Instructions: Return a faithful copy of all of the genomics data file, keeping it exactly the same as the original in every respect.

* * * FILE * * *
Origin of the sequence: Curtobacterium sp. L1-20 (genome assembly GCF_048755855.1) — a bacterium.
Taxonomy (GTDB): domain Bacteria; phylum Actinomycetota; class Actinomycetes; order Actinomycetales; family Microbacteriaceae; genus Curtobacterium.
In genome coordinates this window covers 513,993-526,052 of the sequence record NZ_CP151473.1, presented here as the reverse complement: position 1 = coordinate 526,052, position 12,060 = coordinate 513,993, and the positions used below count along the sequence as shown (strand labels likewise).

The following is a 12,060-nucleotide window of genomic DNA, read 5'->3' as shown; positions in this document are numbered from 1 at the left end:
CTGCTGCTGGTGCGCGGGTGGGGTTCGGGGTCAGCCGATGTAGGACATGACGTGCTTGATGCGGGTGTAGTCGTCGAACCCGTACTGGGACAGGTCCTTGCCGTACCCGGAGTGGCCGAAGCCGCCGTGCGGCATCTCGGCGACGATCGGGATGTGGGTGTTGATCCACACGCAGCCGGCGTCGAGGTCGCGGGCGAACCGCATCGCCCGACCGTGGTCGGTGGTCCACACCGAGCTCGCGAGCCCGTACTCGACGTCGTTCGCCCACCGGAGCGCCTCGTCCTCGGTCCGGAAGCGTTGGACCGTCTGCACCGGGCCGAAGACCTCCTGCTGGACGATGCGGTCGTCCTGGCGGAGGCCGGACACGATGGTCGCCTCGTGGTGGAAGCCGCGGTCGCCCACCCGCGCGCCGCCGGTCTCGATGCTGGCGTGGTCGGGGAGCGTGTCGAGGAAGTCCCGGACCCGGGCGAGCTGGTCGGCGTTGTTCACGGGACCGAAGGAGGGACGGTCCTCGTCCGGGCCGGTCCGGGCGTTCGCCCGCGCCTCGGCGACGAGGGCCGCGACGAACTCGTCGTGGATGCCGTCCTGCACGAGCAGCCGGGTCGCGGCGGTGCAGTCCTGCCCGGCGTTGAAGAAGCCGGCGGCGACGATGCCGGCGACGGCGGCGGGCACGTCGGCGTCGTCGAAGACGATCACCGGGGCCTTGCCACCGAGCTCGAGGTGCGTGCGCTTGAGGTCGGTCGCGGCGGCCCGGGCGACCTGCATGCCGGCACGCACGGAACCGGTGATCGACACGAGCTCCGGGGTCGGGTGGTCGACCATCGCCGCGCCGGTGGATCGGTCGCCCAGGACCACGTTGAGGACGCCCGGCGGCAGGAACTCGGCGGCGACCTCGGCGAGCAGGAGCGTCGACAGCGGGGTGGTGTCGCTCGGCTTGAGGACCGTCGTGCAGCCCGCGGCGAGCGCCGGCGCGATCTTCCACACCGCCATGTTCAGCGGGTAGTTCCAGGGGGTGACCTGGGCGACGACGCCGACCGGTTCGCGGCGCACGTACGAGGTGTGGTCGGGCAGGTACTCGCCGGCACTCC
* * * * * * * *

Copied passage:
Origin of the sequence: Curtobacterium sp. L1-20 (genome assembly GCF_048755855.1) — a bacterium.
Taxonomy (GTDB): domain Bacteria; phylum Actinomycetota; class Actinomycetes; order Actinomycetales; family Microbacteriaceae; genus Curtobacterium.
In genome coordinates this window covers 513,993-526,052 of the sequence record NZ_CP151473.1, presented here as the reverse complement: position 1 = coordinate 526,052, position 12,060 = coordinate 513,993, and the positions used below count along the sequence as shown (strand labels likewise).

The following is a 12,060-nucleotide window of genomic DNA, read 5'->3' as shown; positions in this document are numbered from 1 at the left end:
CTGCTGCTGGTGCGCGGGTGGGGTTCGGGGTCAGCCGATGTAGGACATGACGTGCTTGATGCGGGTGTAGTCGTCGAACCCGTACTGGGACAGGTCCTTGCCGTACCCGGAGTGGCCGAAGCCGCCGTGCGGCATCTCGGCGACGATCGGGATGTGGGTGTTGATCCACACGCAGCCGGCGTCGAGGTCGCGGGCGAACCGCATCGCCCGACCGTGGTCGGTGGTCCACACCGAGCTCGCGAGCCCGTACTCGACGTCGTTCGCCCACCGGAGCGCCTCGTCCTCGGTCCGGAAGCGTTGGACCGTCTGCACCGGGCCGAAGACCTCCTGCTGGACGATGCGGTCGTCCTGGCGGAGGCCGGACACGATGGTCGCCTCGTGGTGGAAGCCGCGGTCGCCCACCCGCGCGCCGCCGGTCTCGATGCTGGCGTGGTCGGGGAGCGTGTCGAGGAAGTCCCGGACCCGGGCGAGCTGGTCGGCGTTGTTCACGGGACCGAAGGAGGGACGGTCCTCGTCCGGGCCGGTCCGGGCGTTCGCCCGCGCCTCGGCGACGAGGGCCGCGACGAACTCGTCGTGGATGCCGTCCTGCACGAGCAGCCGGGTCGCGGCGGTGCAGTCCTGCCCGGCGTTGAAGAAGCCGGCGGCGACGATGCCGGCGACGGCGGCGGGCACGTCGGCGTCGTCGAAGACGATCACCGGGGCCTTGCCACCGAGCTCGAGGTGCGTGCGCTTGAGGTCGGTCGCGGCGGCCCGGGCGACCTGCATGCCGGCACGCACGGAACCGGTGATCGACACGAGCTCCGGGGTCGGGTGGTCGACCATCGCCGCGCCGGTGGATCGGTCGCCCAGGACCACGTTGAGGACGCCCGGCGGCAGGAACTCGGCGGCGACCTCGGCGAGCAGGAGCGTCGACAGCGGGGTGGTGTCGCTCGGCTTGAGGACCGTCGTGCAGCCCGCGGCGAGCGCCGGCGCGATCTTCCACACCGCCATGTTCAGCGGGTAGTTCCAGGGGGTGACCTGGGCGACGACGCCGACCGGTTCGCGGCGCACGTACGAGGTGTGGTCGGGCAGGTACTCGCCGGCACTCC